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Endometrial ablation and resection / resection of polyp or fibroid


Insurance code: Q1700

Introduction: This information is written by John Fairbank and is provided for the benefit of his patients. Additional information will be given during consultation in the clinic and during the pre-operative discussion. It is not appropriate for all surgeons’ individual practice or for all patients.

Purpose of operation: Endometrial ablation is offered to women who have been suffering from heavy periods for whom other non-surgical treatments such as the Mirena coil have not been successful or appropriate. Endometrial fibroids or polyps can make periods much heavier and removing these small benign growths tends to make periods much lighter and less painful.
Description of procedure: Endometrial ablations with resection or roller-ball diathermy are surgical manoeuvres which destroy the endometrial tissue inside the uterus responsible for producing periods. Removing this layer totally or in part either stops periods or reduces the volume of blood loss. A telescope called a hysteroscope is passed into the uterine cavity from below and the endometrium is destroyed under direct vision by either resecting it away with a hot wire loop or by application of heat from a hot roller ball which is run over the uterine cavity. When there is a distinct polyp or fibroid the small fleshy growth is resected in slices with a small shaving wire loop which cuts through the fibroid tissue in small pieces. These small pieces of tissue are removed for histology.

Anaesthetic: These operations are normally carried out under a light general anaesthetic.

Length of stay: These operations are normally carried out as a day case but some patients prefer to stay overnight.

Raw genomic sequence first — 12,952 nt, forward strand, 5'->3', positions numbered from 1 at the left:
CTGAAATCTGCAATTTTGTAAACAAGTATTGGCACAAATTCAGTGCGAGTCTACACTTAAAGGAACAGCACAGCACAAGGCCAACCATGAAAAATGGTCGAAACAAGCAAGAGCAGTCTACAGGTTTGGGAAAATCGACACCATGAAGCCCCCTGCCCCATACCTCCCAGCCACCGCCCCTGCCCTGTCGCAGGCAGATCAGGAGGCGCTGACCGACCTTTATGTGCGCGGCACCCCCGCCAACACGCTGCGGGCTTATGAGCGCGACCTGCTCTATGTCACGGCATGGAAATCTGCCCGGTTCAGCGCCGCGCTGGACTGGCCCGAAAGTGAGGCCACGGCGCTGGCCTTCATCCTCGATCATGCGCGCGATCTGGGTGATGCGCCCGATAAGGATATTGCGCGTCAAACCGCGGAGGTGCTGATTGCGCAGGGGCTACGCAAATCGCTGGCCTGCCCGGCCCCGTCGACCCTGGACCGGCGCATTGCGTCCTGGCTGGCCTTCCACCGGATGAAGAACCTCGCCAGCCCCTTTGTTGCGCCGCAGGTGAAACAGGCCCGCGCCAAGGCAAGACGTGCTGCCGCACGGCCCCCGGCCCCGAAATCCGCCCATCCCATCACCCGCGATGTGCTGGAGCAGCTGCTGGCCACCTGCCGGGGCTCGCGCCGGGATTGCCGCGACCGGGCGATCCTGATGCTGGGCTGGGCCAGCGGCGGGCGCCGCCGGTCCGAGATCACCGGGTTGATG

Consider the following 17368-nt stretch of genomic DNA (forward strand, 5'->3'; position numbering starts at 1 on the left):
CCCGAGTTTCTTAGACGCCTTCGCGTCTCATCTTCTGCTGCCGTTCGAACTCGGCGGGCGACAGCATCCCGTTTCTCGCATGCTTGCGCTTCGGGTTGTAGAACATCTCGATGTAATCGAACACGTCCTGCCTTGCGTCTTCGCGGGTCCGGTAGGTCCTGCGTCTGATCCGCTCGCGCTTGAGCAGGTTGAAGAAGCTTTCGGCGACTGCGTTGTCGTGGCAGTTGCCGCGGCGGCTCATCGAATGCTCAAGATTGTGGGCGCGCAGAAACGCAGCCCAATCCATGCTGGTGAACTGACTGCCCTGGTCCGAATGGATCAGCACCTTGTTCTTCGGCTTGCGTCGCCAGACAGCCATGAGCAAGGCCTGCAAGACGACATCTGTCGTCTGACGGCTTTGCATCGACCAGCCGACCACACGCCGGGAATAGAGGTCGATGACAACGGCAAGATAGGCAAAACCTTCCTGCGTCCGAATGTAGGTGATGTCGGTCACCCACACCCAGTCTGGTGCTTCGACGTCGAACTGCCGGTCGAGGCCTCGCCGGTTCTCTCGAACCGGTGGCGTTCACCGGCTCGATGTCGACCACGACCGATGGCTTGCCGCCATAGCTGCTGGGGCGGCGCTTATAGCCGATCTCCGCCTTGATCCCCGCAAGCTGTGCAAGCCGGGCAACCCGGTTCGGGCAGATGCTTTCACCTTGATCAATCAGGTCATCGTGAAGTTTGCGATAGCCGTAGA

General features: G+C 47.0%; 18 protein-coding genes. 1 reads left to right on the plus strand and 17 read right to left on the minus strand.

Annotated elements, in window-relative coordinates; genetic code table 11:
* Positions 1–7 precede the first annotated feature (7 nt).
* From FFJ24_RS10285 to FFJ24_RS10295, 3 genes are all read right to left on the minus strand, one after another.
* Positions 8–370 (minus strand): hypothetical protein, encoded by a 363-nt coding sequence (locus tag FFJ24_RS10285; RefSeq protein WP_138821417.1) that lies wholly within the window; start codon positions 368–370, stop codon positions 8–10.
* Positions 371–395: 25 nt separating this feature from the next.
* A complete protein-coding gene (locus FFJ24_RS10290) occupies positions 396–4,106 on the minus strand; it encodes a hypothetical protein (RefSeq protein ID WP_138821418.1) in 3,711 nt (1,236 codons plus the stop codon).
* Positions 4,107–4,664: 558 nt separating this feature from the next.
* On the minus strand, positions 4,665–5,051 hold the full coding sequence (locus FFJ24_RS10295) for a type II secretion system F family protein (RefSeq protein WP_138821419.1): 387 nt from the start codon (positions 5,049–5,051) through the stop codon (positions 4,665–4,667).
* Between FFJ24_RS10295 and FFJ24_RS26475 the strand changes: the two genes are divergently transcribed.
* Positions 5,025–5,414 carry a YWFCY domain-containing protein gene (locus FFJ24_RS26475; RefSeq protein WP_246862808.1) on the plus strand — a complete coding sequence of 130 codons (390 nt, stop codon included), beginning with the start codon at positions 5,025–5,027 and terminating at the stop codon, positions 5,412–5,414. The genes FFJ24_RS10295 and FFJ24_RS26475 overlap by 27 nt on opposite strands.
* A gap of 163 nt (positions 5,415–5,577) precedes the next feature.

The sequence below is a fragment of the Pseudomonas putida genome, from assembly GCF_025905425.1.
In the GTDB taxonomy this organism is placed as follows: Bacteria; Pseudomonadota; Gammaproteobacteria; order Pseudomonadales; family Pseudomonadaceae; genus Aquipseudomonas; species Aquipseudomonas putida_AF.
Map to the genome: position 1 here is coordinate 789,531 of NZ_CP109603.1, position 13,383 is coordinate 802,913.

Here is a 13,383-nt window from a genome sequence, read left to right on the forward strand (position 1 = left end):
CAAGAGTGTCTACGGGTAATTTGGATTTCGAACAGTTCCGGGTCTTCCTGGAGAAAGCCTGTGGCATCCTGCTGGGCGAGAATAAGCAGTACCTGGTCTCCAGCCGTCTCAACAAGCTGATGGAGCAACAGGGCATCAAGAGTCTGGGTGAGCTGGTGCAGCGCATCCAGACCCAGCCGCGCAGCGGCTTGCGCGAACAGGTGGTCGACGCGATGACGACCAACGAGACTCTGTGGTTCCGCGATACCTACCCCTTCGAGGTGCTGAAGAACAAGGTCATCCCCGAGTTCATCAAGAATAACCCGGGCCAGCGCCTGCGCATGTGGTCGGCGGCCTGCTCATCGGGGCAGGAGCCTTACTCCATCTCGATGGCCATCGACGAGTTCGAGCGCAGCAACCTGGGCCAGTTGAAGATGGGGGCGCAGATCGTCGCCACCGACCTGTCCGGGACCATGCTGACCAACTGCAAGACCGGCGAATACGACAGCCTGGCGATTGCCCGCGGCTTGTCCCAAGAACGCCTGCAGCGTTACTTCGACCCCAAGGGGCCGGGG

Post-operative management: A short course of anti-biotics is sometimes prescribed. Sex and tampon usage are avoided in the first 4 weeks to reduce the risk of infection.

Potential complications: Complications with these procedures are fortunately rare. The risk of heavy bleeding is greater with the larger fibroid polyps and very vascular polyps can not always be removed safely. Heavy bleeding which occurs during the operation can usually be controlled by the insertion of a catheter into the uterus. The balloon on the catheter is filled up with water which provides pressure on the cavity and reduces bleeding. The catheter is removed the following day. If the catheter technique does not work it is sometimes necessary to carry out a hysterectomy to prevent heavy loss. This is fortunately rare. If the surgical instruments perforate the uterine wall there is a risk of damage to structures inside the abdominal cavity. This is the rarest but the most important of the potential complications and if it occurs it is important to open the abdominal cavity and repair any damage that has occurred. In this situation it is usually necessary to carry out a hysterectomy with a five day stay and six week convalescence. This complication occurs in less than 1/200 cases (0.5%). Fluid absorption occurs as the endometrium or polyps are being removed and the procedure needs to be stopped if more than one litre of fluid has been absorbed. An additional blood test is then required to check the blood chemistry is normal before discharge home.

Post-operative consultation
It is usual to have a post-operative consultation about three months after the surgery. This follow up appointment is either with the gynaecologist or with the GP. By then it would be normal to have had three periods and possible to tell whether the operation has been successful. The overall satisfaction rate is over 95%.

Long term considerations
Fibroid and polyp removal will make periods lighter but not stop them completely. Endometrial ablation and resection can stop heavy periods for many years but then they may recur due to re-growth of the endometrium inside the uterus. This is fortunately rare but if it occurs a further endometrial ablation can be carried out. Periods can sometimes remain very light but can become very painful due to blood getting trapped inside the endometrial cavity and failing to drain out of the uterus. Dilating the cervix can sometimes relieve this problem. If this does not work a hysterectomy can be carried out as a final solution.

Return to normal activity and work
Most ladies require about three days off work and normal activity to recover although a few ladies will go back to work the next day and a few ladies will require a week off work.

Other websites to review:
Further relevant information is available via the following web sites:

1. Information on hysteroscopy

2. Information on fibroids and Mirena IUS

3. Information on Hysteroscopy

4. Some information about endometrial ablation

5. Some information about Novasure endometrial ablation